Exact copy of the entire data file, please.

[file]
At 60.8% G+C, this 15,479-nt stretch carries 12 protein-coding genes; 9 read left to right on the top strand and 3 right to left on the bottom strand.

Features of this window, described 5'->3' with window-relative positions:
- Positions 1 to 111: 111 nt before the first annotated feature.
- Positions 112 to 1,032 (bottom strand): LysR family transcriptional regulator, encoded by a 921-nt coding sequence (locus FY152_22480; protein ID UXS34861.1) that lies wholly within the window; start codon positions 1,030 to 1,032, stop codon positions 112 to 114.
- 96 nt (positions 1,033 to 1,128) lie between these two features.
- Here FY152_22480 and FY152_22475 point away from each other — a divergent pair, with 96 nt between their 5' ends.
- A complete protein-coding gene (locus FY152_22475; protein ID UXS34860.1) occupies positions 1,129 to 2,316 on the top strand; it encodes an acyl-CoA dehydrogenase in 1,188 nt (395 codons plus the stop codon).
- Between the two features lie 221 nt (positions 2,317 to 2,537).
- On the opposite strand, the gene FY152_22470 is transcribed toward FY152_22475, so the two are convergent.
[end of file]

At 60.8% G+C, this 15,479-nt stretch carries 12 protein-coding genes; 9 read left to right on the top strand and 3 right to left on the bottom strand.

Features of this window, described 5'->3' with window-relative positions:
- Positions 1 to 111: 111 nt before the first annotated feature.
- Positions 112 to 1,032 (bottom strand): LysR family transcriptional regulator, encoded by a 921-nt coding sequence (locus FY152_22480; protein ID UXS34861.1) that lies wholly within the window; start codon positions 1,030 to 1,032, stop codon positions 112 to 114.
- 96 nt (positions 1,033 to 1,128) lie between these two features.
- Here FY152_22480 and FY152_22475 point away from each other — a divergent pair, with 96 nt between their 5' ends.
- A complete protein-coding gene (locus FY152_22475; protein ID UXS34860.1) occupies positions 1,129 to 2,316 on the top strand; it encodes an acyl-CoA dehydrogenase in 1,188 nt (395 codons plus the stop codon).
- Between the two features lie 221 nt (positions 2,317 to 2,537).
- On the opposite strand, the gene FY152_22470 is transcribed toward FY152_22475, so the two are convergent.